For this build I will be using this sprue of Henschel Hs 293 glide bombs instead of the Fritz-X. I believe these are spares left over from a Revell of Germany Ju 290 kit. The He 177 could carry either weapon for the anti-shipping mission.
Construction begins with the interior, or maybe with the glide bombs for spite. RLM 65 is a dark gray and will wash out any interior detail if you’re not careful. To prevent this and highlight the detail I spray lighter mixes of gray from above to provide artificial contrast simulating lighting, figure painters call this “Zenithal Highlighting”. A useful technique which keeps the cockpit looking three-dimensional.
The cockpit after a black wash and some drybrushing with silver. I had a photoetch set for this kit but didn’t use much of it in the end, the seatbelts being the most obvious parts. I make throttle levers from 1/700 scale ship railing, that way you get several levers at once instead of the individual levers from the PE fret which are much more frustrating to work with.
Another view of the cockpit. Some of this will be visible through the transparency so it is important to build up what is there – especially if the part is a different color. I wouldn’t go for an all-out super detailing job here though as the effort would not be visible on the finished model.

Part II here:

Heinkel He 177 Greif (Griffin) Engines & Servicing Details

An He 177A-3 of Flugzeugführerschule (B) 16 starting engines.  The cart in front of the aircraft is an electrical generator which was widely used on Luftwaffe airfields while starting engines or to replenish batteries within the aircraft.  The ground crewman on the left stands by with a fire extinguisher, a prudent precaution.
The main powerplant of the early He 177, the Daimler-Benz DB 606.  This engine was built by combining two DB 601 twelve-cylinder engines.  The A-3 and later variants carried the similar DB 610 which used DB 605 engines and developed 2,860 hp (2,133 kW).
Each bank was married to a common reduction gear to drive the propeller.  This has led to a semantic debate about whether the He 177 was a two-engine or four-engine design.  In any case engine fires plagued the Greif and the developmental He 274 and 277 designs were laid out as conventional four-engine designs with each engine in its own nacelle.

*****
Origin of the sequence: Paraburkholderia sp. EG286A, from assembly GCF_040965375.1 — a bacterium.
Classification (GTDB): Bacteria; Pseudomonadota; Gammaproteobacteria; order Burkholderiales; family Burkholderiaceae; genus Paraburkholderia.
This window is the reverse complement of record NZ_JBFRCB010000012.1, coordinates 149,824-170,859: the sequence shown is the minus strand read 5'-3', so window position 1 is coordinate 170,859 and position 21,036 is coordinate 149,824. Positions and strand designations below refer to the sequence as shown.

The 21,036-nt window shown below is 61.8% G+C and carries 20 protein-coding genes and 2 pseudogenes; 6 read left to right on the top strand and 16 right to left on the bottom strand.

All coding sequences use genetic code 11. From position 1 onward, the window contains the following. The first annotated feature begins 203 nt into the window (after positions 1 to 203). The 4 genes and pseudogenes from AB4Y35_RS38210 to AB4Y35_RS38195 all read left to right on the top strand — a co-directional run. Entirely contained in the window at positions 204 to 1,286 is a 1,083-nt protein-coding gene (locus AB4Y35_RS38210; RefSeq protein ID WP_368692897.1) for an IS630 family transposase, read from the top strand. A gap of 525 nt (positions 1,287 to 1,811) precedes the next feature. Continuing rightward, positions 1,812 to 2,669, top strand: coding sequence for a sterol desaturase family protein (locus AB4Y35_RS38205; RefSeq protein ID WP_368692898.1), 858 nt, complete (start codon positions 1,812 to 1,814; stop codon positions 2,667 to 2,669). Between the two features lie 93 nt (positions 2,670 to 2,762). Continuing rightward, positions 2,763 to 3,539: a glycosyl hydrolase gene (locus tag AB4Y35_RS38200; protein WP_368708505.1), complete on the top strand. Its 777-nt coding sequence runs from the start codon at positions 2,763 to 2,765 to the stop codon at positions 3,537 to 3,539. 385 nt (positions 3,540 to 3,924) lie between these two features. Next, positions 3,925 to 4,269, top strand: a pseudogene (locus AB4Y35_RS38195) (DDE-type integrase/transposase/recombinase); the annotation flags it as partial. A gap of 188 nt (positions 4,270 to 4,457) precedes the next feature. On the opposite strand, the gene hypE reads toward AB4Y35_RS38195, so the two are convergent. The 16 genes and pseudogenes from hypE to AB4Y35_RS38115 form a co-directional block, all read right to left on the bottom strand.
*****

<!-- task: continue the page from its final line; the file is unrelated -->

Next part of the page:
Flugzeug Heinkel He 177
Engine servicing on this 4./KG 100 machine would make for an interesting diorama!  The aircraft was designed to have this special crane fitted when a block and tackle was needed to service the engines.  Note the spinner on the hardstand in front of the aircraft and how uneven the spiral is painted.  The aircraft is W.Nr. 550043, coded 6N+HM.
Another view showing the maintenance crew preparing to remove the propeller.  Each DB 610 engine weighed a hefty 3,300 pounds (1,500 kg).
A different type of portable block and tackle commonly seen on Luftwaffe airfields.  The tarps covering the engines and cockpit glazing of this KG 50 Greif are noteworthy.  (World War Photos)
It is rare to see the Fowler flaps deployed on an He 177, on this example they are fully extended and depressed for maintenance.  Crews are working on both engines and the wing access panels have been opened.  The cover for the B1-Stand remote turret is on the starboard wing.  These are KG 100 machines at München-Riem airfield.
An He 177 is bombed up using a standard Luftwaffe hydraulic bomb cart.  Maximum bomb load was designed as 15,000 pounds (7,000 kilograms) although it is doubtful this was ever carried operationally.
More bombs are brought to the belly of this KG 100 bomber as armorers work to fuse bombs under the aircraft.  (Bundesarchiv photo)
A heavy load!  An SC 1800 bomb is wheeled under this He 177.  This bomb weighed in at 4,000 pounds, the Grief could carry one on the hardpoint under each wing.
The hydraulic bomb jack strains under the massive weight as armorers connect the shackles.  Note the aircrew approaching from the front of the aircraft.

Part I here:

Heinkel He 177 Greif (Griffin) Landing Gear & Cockpit

The Heinkel He 177 Greif was equipped with a rather unique set of landing gear.  There were four main wheels, each mounted separately on individual struts.  The hinge points were in the engine nacelles and each leg folded laterally up into the wing.
There was a large circular cover for each wheel well under the wing.  These covers were normally closed, opening only when the landing gear was cycling.  The covers could be released by the ground crews for maintenance.  This is an He 177A-1 of KG1, VF+RP.  (World War Photos)